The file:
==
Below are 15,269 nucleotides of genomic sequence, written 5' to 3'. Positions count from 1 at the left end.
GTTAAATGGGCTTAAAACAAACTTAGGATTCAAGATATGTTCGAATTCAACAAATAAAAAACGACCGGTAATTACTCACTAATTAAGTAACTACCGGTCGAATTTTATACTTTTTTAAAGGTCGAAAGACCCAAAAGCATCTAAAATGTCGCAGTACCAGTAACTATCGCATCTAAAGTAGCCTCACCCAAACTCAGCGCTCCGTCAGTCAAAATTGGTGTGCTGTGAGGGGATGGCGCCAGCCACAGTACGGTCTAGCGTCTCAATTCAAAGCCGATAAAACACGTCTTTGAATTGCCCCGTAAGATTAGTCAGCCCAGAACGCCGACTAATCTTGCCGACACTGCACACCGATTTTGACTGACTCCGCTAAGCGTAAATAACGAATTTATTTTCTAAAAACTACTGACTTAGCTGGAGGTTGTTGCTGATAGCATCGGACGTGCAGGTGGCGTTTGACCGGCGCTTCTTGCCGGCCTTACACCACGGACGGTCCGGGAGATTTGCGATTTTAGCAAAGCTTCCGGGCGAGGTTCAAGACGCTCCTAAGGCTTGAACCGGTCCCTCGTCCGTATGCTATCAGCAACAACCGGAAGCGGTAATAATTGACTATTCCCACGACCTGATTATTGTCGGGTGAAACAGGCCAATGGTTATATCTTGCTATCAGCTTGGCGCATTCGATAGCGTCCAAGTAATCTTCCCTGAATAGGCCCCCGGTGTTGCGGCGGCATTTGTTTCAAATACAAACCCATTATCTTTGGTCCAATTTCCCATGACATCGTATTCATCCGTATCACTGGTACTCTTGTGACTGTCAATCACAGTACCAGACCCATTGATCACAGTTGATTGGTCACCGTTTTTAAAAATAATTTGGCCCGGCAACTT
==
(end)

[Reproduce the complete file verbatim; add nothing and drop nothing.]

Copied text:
Below are 15,269 nucleotides of genomic sequence, written 5' to 3'. Positions count from 1 at the left end.
GTTAAATGGGCTTAAAACAAACTTAGGATTCAAGATATGTTCGAATTCAACAAATAAAAAACGACCGGTAATTACTCACTAATTAAGTAACTACCGGTCGAATTTTATACTTTTTTAAAGGTCGAAAGACCCAAAAGCATCTAAAATGTCGCAGTACCAGTAACTATCGCATCTAAAGTAGCCTCACCCAAACTCAGCGCTCCGTCAGTCAAAATTGGTGTGCTGTGAGGGGATGGCGCCAGCCACAGTACGGTCTAGCGTCTCAATTCAAAGCCGATAAAACACGTCTTTGAATTGCCCCGTAAGATTAGTCAGCCCAGAACGCCGACTAATCTTGCCGACACTGCACACCGATTTTGACTGACTCCGCTAAGCGTAAATAACGAATTTATTTTCTAAAAACTACTGACTTAGCTGGAGGTTGTTGCTGATAGCATCGGACGTGCAGGTGGCGTTTGACCGGCGCTTCTTGCCGGCCTTACACCACGGACGGTCCGGGAGATTTGCGATTTTAGCAAAGCTTCCGGGCGAGGTTCAAGACGCTCCTAAGGCTTGAACCGGTCCCTCGTCCGTATGCTATCAGCAACAACCGGAAGCGGTAATAATTGACTATTCCCACGACCTGATTATTGTCGGGTGAAACAGGCCAATGGTTATATCTTGCTATCAGCTTGGCGCATTCGATAGCGTCCAAGTAATCTTCCCTGAATAGGCCCCCGGTGTTGCGGCGGCATTTGTTTCAAATACAAACCCATTATCTTTGGTCCAATTTCCCATGACATCGTATTCATCCGTATCACTGGTACTCTTGTGACTGTCAATCACAGTACCAGACCCATTGATCACAGTTGATTGGTCACCGTTTTTAAAAATAATTTGGCCCGGCAACTT